Parental rights lawsuit may be landmark case in motherhood
HOUSTON (KTRK) -- It's a fight for parental rights, but this isn't your ordinary child custody case. A woman claims she's the mother of twins, even though they aren't genetically hers.
Now, she's fighting to keep the eight-week-old babies and the court decision could be a landmark case.
The biological father of the twins says she was merely a surrogate. But she says they had a deal to share custody and raise the kids together.
A lot of people in the legal community say this is really a first and it could broaden or narrow the definition of what a mother is and whether biological connection to a child has anything to do with it.
"This is my lifelong dream. I've always wanted to be a mom," Cindy Close said.
Close is at the center of what could be a landmark case in motherhood.
"I love them. They're wonderful, and I wish I could spend more time with them," she said.
On July 27, she gave birth to a boy and a girl.
"My son is much quieter than my daughter. She's a little diva. She's wonderful," Close said.
But Marvin McMurrey, the man who fathered them, says Close is not their mother and he's filed suit asking the court to agree with him and strip her of any rights to see them.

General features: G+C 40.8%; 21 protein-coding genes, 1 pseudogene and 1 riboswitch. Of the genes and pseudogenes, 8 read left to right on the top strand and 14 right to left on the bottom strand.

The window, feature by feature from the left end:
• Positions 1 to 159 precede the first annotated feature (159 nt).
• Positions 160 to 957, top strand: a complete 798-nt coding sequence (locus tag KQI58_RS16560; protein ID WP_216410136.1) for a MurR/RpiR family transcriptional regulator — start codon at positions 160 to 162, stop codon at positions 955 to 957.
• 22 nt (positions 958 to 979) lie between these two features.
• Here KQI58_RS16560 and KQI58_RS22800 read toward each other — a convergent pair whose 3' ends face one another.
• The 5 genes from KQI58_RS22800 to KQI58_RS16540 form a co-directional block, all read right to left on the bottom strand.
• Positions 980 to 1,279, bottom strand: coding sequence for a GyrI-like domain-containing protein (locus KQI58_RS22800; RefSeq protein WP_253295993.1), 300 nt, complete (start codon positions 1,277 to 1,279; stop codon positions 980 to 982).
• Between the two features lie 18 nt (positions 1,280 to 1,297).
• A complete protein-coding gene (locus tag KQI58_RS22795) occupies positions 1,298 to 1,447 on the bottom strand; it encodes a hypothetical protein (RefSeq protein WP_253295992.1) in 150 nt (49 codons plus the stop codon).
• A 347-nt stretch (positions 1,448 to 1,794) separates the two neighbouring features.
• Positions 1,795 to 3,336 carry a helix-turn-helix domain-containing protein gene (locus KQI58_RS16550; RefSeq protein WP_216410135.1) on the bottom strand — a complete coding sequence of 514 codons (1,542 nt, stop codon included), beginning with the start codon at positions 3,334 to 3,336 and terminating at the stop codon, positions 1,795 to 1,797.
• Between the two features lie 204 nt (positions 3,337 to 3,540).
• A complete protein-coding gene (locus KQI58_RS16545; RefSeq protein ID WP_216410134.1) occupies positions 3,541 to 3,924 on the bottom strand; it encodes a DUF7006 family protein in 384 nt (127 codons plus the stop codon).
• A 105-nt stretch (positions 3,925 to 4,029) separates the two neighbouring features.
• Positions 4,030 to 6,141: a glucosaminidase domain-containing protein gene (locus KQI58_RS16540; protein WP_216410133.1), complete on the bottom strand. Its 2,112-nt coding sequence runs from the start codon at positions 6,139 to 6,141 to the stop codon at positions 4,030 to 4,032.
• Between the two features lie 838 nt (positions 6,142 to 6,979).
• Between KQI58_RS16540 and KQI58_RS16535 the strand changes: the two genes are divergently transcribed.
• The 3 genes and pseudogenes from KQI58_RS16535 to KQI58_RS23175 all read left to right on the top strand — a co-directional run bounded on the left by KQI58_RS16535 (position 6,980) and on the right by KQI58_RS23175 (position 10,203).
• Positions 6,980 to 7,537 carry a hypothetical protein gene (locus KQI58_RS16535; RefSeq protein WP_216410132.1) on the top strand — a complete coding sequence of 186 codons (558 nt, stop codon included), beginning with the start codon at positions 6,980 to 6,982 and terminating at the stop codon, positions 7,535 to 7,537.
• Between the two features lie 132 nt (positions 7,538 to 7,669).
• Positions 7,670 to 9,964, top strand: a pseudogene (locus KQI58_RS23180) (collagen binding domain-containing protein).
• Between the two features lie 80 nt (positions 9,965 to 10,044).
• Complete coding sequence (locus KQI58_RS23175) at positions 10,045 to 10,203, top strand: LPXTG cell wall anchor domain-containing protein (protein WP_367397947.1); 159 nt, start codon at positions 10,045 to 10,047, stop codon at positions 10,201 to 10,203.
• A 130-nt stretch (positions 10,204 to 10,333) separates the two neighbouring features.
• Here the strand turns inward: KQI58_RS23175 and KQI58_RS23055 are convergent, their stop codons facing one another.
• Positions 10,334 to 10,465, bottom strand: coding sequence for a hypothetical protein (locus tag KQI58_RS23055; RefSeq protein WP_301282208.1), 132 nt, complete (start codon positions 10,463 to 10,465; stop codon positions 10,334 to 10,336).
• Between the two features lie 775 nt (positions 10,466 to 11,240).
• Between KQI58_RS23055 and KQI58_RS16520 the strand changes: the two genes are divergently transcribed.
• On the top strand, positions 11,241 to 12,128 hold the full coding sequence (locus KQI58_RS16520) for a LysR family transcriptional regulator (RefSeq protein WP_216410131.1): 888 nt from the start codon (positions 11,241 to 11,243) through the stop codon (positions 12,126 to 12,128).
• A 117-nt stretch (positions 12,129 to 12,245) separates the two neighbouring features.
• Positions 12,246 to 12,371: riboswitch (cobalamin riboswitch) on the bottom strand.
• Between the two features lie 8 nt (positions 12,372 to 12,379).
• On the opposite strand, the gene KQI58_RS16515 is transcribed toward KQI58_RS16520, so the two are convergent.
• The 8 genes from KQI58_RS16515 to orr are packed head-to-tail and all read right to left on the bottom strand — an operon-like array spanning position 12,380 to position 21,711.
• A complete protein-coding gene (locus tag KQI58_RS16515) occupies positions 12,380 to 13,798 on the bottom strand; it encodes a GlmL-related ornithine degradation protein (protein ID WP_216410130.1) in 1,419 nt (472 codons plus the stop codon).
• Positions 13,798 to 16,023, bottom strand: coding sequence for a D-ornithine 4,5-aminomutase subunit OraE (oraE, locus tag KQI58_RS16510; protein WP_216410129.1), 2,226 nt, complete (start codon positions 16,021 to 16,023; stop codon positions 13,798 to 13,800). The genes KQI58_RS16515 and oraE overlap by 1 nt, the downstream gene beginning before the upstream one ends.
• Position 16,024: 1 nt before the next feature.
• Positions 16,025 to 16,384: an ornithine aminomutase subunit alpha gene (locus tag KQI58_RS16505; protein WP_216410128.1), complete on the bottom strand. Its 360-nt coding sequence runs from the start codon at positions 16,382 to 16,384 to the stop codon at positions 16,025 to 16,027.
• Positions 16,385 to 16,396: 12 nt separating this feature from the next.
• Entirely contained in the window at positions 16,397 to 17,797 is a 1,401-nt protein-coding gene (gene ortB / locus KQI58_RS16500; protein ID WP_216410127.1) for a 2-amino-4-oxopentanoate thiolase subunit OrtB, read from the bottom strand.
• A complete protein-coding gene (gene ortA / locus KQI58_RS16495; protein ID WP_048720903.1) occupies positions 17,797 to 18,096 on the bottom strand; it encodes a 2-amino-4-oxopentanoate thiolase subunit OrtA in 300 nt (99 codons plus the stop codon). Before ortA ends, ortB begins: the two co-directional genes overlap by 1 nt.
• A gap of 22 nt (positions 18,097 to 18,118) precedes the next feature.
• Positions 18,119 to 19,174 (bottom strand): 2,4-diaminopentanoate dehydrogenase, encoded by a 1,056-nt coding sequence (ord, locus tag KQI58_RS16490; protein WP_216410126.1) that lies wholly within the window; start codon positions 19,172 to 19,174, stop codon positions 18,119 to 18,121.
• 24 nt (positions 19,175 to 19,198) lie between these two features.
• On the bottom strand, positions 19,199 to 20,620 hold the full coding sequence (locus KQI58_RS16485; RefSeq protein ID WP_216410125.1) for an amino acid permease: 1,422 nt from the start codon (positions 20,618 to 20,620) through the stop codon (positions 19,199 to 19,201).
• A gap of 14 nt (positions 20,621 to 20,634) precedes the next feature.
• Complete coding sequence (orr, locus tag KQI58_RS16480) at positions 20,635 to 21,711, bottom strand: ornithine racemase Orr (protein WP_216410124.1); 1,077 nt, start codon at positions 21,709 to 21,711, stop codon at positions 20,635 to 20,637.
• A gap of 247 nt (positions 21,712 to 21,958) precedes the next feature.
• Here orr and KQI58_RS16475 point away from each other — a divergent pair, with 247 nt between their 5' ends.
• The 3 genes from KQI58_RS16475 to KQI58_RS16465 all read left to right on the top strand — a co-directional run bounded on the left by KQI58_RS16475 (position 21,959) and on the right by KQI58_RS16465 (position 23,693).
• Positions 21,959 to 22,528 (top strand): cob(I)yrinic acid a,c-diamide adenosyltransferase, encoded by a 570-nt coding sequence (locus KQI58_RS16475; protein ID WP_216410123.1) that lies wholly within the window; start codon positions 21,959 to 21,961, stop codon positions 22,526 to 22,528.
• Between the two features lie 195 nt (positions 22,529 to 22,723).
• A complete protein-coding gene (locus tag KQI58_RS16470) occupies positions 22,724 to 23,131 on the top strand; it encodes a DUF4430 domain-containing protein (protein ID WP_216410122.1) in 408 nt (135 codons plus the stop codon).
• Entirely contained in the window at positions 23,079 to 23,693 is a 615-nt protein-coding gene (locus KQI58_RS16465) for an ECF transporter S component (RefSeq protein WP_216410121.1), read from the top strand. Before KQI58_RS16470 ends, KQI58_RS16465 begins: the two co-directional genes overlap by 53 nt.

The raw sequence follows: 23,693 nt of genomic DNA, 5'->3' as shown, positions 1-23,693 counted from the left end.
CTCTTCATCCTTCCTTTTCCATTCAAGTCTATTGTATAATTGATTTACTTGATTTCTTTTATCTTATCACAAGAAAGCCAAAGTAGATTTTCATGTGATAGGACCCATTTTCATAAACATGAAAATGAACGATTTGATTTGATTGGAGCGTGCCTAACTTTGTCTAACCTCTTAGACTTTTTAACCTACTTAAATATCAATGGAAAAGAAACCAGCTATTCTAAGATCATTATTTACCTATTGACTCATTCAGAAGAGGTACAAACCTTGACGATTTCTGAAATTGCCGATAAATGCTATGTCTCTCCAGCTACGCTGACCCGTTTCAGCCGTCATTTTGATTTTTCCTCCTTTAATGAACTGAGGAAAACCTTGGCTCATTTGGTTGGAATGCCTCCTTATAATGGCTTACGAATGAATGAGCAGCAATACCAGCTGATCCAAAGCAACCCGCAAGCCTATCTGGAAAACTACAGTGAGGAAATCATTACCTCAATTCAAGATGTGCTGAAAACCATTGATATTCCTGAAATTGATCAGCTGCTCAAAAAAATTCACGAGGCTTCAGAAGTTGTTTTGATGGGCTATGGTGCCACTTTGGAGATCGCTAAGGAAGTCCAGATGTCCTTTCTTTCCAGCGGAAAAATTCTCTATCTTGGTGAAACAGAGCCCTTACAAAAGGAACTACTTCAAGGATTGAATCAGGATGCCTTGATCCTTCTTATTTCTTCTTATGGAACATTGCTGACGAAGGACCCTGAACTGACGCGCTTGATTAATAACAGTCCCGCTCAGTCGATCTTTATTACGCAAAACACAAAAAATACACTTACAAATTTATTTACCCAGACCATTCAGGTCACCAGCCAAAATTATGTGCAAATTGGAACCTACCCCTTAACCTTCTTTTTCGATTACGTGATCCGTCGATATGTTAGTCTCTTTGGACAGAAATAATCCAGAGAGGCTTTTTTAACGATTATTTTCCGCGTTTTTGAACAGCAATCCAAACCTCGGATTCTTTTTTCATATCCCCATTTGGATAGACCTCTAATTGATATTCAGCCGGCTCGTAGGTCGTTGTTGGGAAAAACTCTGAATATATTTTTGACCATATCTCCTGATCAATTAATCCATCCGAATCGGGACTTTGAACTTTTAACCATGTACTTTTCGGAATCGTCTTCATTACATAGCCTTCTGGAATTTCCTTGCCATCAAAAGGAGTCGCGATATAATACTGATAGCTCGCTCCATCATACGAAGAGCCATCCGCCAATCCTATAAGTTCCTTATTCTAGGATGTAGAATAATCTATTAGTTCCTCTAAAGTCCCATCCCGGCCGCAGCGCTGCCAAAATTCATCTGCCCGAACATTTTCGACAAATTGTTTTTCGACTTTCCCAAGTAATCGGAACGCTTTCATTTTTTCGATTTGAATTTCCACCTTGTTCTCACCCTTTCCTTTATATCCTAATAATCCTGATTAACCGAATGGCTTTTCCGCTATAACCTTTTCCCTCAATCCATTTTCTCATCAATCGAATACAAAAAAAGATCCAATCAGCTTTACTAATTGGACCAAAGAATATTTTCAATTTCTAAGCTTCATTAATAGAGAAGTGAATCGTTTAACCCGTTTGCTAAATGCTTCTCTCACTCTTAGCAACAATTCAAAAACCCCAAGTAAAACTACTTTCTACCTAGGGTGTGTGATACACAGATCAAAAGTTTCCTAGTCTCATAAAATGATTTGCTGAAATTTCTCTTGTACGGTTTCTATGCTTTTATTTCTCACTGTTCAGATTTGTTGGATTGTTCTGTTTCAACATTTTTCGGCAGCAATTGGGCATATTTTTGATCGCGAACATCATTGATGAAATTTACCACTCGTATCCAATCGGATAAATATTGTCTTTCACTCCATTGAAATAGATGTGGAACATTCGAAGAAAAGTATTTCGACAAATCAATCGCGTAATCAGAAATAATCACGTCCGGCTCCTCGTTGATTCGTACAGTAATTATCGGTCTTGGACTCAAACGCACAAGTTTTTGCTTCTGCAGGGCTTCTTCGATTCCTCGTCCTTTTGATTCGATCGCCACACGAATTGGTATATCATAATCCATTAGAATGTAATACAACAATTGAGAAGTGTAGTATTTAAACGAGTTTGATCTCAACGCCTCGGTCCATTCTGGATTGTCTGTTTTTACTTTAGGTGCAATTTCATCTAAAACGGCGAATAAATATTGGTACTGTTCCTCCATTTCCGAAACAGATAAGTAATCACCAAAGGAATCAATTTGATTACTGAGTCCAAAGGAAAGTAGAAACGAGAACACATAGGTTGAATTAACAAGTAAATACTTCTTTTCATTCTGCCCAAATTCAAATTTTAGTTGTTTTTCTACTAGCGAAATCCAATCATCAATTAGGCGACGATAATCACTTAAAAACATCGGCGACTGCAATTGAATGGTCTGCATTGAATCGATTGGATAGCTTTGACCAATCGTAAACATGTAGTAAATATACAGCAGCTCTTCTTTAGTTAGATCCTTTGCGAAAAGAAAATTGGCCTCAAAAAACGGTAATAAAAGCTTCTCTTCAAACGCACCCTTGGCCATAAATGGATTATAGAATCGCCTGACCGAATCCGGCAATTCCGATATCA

"I hope that we can settle this in the courts, and that I'll be able to bring my children home, and raise them with his help. That was always the plan," Close said.
That plan was hatched five years ago, when Close says she and McMurrey agreed to have children together despite no romantic relationship. But they learned she couldn't have children and so years later, with his sperm and anonymous eggs, she was impregnated.
Close says in court documents it wasn't until the day the children were born that she learned McMurrey was gay, was planning to raise the children with his partner and that she was just a surrogate.
"He's known for years that my only dream in life was to be a mom," Close said.
She says there was never a surrogate agreement in writing and despite no genetic link to the kids, they are hers.
"The law is, in our opinion, clear. Because she gave birth, she is therefore the mother of her two children," Close's attorney, Grady Reiff, said.
McMurrey's attorney declined to discuss the case with us but an independent attorney tells us she thinks Close is legally the mother.
"Under Texas law, when a woman gives birth she is either surrogate or mom. And in this case, it seems like she would be mom," attorney Sarah Frazier said.
Incredibly, if Close wins she still wants McMurrey to be in the children's lives.
"He is their father, just like I am their mother," she said.
On Monday, both sides are expected to appear in court to ask a judge to decide whether Close is actually the mother by law. If she is, then this will become a custody case.
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